Nine-year-old Aubrey has won the lead in a history play about her hometown of Butte des Morts, Wisconsin. Mystery and adventure follow as Aubrey digs for a costume in the attic of an old hotel called the Trading Post. Nearly 200 years earlier, escaped slaves were hidden in the hotel. The Trading Post was a stop on the Underground Railroad that helped slaves travel to freedom in Canada. Grandma Carver, an ancestor of Aubrey’s new friend, Tilisha, was an escaped slave who might have hid in Butte des Morts before disappearing without a trace. Does the attic hold the key to what happened to her? Can friendly attic mice help the girls find the answer? When a ferocious owl steals an important clue, the girls, mice, and a gaggle of zany birds must work together to retrieve it. Will they succeed? Or will Grandma Carver’s fate remain a mystery forever?
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|Publisher:||Little Creek Press|
|Product dimensions:||5.75(w) x 8.75(h) x 0.30(d)|
About the Author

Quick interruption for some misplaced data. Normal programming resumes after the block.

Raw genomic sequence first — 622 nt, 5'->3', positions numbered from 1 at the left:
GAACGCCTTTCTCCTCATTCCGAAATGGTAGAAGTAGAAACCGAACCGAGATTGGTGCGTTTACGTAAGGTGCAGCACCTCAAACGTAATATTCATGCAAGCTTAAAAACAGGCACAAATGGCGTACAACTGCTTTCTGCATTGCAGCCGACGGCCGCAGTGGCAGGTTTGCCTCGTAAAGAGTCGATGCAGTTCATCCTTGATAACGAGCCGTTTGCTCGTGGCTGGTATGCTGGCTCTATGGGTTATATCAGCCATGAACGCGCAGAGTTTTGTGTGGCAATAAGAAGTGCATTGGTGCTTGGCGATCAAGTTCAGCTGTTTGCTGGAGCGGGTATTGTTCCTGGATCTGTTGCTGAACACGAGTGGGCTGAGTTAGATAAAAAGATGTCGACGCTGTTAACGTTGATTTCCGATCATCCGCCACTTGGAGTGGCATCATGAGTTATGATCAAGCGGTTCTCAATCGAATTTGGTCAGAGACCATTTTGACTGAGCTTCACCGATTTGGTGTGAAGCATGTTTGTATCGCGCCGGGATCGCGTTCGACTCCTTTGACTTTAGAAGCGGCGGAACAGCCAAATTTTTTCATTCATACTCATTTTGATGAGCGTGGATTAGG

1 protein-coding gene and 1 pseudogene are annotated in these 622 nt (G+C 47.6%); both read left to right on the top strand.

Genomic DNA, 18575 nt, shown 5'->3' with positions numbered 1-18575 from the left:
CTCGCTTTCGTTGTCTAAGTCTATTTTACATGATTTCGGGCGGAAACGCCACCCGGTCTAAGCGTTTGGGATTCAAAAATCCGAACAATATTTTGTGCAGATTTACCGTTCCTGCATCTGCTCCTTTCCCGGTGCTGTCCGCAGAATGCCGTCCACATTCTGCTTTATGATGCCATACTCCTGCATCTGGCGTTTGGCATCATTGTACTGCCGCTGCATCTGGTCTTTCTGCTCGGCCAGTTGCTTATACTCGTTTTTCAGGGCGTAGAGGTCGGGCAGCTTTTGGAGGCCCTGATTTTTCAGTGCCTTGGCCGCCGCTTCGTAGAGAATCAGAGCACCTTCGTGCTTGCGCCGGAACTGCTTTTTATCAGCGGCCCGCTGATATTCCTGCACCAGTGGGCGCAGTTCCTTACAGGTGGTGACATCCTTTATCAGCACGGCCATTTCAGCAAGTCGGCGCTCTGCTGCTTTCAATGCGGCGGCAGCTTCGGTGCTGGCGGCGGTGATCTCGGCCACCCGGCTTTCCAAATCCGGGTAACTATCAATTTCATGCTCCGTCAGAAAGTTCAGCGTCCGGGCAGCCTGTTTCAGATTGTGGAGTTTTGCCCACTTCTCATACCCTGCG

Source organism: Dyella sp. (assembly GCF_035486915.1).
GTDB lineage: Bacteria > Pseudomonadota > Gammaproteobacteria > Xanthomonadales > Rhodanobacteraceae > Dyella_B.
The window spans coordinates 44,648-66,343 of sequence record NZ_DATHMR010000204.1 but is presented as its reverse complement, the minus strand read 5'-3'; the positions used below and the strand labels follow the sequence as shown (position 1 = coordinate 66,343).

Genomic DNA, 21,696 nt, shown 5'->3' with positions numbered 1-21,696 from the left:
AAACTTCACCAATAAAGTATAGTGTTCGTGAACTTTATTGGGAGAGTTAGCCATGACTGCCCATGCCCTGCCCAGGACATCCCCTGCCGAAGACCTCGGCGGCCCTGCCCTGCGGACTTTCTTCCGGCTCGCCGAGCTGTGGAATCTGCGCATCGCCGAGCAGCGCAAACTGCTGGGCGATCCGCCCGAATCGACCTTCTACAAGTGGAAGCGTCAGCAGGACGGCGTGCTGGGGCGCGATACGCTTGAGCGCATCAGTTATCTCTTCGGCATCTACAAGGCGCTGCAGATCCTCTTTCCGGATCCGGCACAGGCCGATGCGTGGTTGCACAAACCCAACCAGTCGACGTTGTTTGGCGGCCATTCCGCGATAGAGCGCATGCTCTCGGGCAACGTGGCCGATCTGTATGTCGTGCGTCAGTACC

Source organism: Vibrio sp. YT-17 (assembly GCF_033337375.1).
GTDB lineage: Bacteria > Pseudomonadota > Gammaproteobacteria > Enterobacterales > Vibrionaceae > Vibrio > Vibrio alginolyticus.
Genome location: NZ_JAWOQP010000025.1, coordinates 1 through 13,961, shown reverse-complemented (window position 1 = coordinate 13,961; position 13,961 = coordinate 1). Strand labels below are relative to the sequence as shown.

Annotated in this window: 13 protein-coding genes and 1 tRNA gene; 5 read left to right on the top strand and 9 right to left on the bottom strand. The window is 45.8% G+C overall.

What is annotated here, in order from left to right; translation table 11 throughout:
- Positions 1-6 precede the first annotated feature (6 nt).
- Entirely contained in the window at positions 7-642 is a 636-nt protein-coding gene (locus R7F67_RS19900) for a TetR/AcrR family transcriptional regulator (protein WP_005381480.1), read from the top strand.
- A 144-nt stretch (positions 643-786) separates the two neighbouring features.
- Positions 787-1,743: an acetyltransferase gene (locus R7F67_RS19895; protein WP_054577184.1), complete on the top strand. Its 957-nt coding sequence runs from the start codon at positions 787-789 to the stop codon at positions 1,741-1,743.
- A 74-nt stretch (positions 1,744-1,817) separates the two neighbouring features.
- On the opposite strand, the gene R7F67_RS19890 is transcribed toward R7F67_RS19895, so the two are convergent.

Aaron Boyd is an award-winning Wisconsin born illustrator of children’s books and games for over 20 years. Aaron has illustrated over 30 books focusing mostly on animal and multicultural themes. Additionally, he has a great love for his home state and enjoys helping to bring local stories to bookshelves. Harold William Thorpe grew up in Southwest Wisconsin and lived on farms for brief periods when he was very young. He spent many happy hours at his relative’s farms, and during his teen years he detasseled corn, worked two summers as a live-in farm laborer, worked one summer as a Surge milking machine sales and service man, and worked part of another summer as a United States Department of Agriculture field man. After high school, he graduated from UW-Platteville with an education degree. He worked for eleven years in Janesville, Wisconsin — first as a general education and special education teacher, then the last four years as a school psychologist. During these years he started a business and earned a masters degree in educational psychology at UW-Madison. Afterward, he left Janesville for Utah State University where he earned a doctorate degree in education. Upon returning to Wisconsin he took a position at UW-Oshkosh where he initiated a program to prepare students to teach the learning disabled. For the next twenty-five years he taught classes, supervised student teachers and graduate students, and served in administrative positions as a graduate program coordinator, a department chairperson, and a college associate dean. But his first love was conducting research that produced more than twenty-five publications in education and psychology journals.